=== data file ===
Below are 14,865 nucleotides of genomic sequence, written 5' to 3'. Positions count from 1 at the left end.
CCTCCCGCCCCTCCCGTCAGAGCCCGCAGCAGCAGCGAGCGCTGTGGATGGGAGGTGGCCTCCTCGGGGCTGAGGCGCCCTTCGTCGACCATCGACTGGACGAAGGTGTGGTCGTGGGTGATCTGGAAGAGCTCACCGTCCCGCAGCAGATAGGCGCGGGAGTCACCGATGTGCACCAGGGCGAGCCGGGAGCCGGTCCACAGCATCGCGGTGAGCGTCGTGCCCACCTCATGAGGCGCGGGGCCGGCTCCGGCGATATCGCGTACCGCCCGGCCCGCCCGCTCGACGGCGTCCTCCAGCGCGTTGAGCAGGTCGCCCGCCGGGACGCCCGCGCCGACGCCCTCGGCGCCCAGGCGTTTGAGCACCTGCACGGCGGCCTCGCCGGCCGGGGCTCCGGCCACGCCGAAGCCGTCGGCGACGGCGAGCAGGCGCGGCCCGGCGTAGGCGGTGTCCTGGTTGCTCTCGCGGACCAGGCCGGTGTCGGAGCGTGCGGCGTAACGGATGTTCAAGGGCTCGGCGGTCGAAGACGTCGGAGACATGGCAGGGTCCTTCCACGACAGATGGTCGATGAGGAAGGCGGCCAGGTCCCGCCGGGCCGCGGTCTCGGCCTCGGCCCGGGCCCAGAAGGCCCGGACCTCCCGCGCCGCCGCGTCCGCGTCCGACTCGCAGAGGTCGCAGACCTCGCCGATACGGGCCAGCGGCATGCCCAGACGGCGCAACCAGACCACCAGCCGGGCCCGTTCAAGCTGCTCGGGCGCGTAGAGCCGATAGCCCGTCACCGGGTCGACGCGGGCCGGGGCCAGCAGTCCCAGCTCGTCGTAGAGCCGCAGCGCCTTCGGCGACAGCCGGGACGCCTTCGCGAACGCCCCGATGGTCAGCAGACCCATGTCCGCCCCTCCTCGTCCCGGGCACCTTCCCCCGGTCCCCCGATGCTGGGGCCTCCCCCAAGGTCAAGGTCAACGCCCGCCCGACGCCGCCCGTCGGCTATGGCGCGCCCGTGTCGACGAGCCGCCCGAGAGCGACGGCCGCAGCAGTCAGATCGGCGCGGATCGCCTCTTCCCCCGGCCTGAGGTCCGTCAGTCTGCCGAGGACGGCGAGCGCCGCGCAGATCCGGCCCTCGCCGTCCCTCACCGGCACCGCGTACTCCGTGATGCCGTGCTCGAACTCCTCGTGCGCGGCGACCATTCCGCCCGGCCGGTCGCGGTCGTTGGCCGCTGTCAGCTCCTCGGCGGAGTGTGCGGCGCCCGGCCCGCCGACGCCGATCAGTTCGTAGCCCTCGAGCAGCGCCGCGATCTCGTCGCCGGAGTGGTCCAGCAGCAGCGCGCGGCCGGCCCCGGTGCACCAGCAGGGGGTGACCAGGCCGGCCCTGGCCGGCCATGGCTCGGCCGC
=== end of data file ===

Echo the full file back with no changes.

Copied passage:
Below are 14,865 nucleotides of genomic sequence, written 5' to 3'. Positions count from 1 at the left end.
CCTCCCGCCCCTCCCGTCAGAGCCCGCAGCAGCAGCGAGCGCTGTGGATGGGAGGTGGCCTCCTCGGGGCTGAGGCGCCCTTCGTCGACCATCGACTGGACGAAGGTGTGGTCGTGGGTGATCTGGAAGAGCTCACCGTCCCGCAGCAGATAGGCGCGGGAGTCACCGATGTGCACCAGGGCGAGCCGGGAGCCGGTCCACAGCATCGCGGTGAGCGTCGTGCCCACCTCATGAGGCGCGGGGCCGGCTCCGGCGATATCGCGTACCGCCCGGCCCGCCCGCTCGACGGCGTCCTCCAGCGCGTTGAGCAGGTCGCCCGCCGGGACGCCCGCGCCGACGCCCTCGGCGCCCAGGCGTTTGAGCACCTGCACGGCGGCCTCGCCGGCCGGGGCTCCGGCCACGCCGAAGCCGTCGGCGACGGCGAGCAGGCGCGGCCCGGCGTAGGCGGTGTCCTGGTTGCTCTCGCGGACCAGGCCGGTGTCGGAGCGTGCGGCGTAACGGATGTTCAAGGGCTCGGCGGTCGAAGACGTCGGAGACATGGCAGGGTCCTTCCACGACAGATGGTCGATGAGGAAGGCGGCCAGGTCCCGCCGGGCCGCGGTCTCGGCCTCGGCCCGGGCCCAGAAGGCCCGGACCTCCCGCGCCGCCGCGTCCGCGTCCGACTCGCAGAGGTCGCAGACCTCGCCGATACGGGCCAGCGGCATGCCCAGACGGCGCAACCAGACCACCAGCCGGGCCCGTTCAAGCTGCTCGGGCGCGTAGAGCCGATAGCCCGTCACCGGGTCGACGCGGGCCGGGGCCAGCAGTCCCAGCTCGTCGTAGAGCCGCAGCGCCTTCGGCGACAGCCGGGACGCCTTCGCGAACGCCCCGATGGTCAGCAGACCCATGTCCGCCCCTCCTCGTCCCGGGCACCTTCCCCCGGTCCCCCGATGCTGGGGCCTCCCCCAAGGTCAAGGTCAACGCCCGCCCGACGCCGCCCGTCGGCTATGGCGCGCCCGTGTCGACGAGCCGCCCGAGAGCGACGGCCGCAGCAGTCAGATCGGCGCGGATCGCCTCTTCCCCCGGCCTGAGGTCCGTCAGTCTGCCGAGGACGGCGAGCGCCGCGCAGATCCGGCCCTCGCCGTCCCTCACCGGCACCGCGTACTCCGTGATGCCGTGCTCGAACTCCTCGTGCGCGGCGACCATTCCGCCCGGCCGGTCGCGGTCGTTGGCCGCTGTCAGCTCCTCGGCGGAGTGTGCGGCGCCCGGCCCGCCGACGCCGATCAGTTCGTAGCCCTCGAGCAGCGCCGCGATCTCGTCGCCGGAGTGGTCCAGCAGCAGCGCGCGGCCGGCCCCGGTGCACCAGCAGGGGGTGACCAGGCCGGCCCTGGCCGGCCATGGCTCGGCCGC